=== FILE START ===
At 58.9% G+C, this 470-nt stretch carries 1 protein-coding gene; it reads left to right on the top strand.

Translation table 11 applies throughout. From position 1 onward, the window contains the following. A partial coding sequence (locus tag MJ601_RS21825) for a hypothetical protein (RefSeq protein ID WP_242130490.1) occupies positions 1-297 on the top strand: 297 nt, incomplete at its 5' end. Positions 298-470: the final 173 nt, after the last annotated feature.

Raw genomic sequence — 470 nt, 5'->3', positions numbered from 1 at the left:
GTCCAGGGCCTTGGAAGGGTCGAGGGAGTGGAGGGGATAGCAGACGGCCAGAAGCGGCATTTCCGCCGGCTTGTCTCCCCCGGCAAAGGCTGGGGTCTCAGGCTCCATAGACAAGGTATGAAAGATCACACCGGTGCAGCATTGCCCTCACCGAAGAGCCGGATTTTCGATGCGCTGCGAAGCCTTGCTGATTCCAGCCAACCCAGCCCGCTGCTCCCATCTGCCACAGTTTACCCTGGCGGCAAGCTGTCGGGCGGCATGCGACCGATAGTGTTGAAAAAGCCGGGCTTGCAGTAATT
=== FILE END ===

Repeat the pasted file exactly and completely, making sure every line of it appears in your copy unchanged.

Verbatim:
At 58.9% G+C, this 470-nt stretch carries 1 protein-coding gene; it reads left to right on the top strand.

Translation table 11 applies throughout. From position 1 onward, the window contains the following. A partial coding sequence (locus tag MJ601_RS21825) for a hypothetical protein (RefSeq protein ID WP_242130490.1) occupies positions 1-297 on the top strand: 297 nt, incomplete at its 5' end. Positions 298-470: the final 173 nt, after the last annotated feature.

Raw genomic sequence — 470 nt, 5'->3', positions numbered from 1 at the left:
GTCCAGGGCCTTGGAAGGGTCGAGGGAGTGGAGGGGATAGCAGACGGCCAGAAGCGGCATTTCCGCCGGCTTGTCTCCCCCGGCAAAGGCTGGGGTCTCAGGCTCCATAGACAAGGTATGAAAGATCACACCGGTGCAGCATTGCCCTCACCGAAGAGCCGGATTTTCGATGCGCTGCGAAGCCTTGCTGATTCCAGCCAACCCAGCCCGCTGCTCCCATCTGCCACAGTTTACCCTGGCGGCAAGCTGTCGGGCGGCATGCGACCGATAGTGTTGAAAAAGCCGGGCTTGCAGTAATT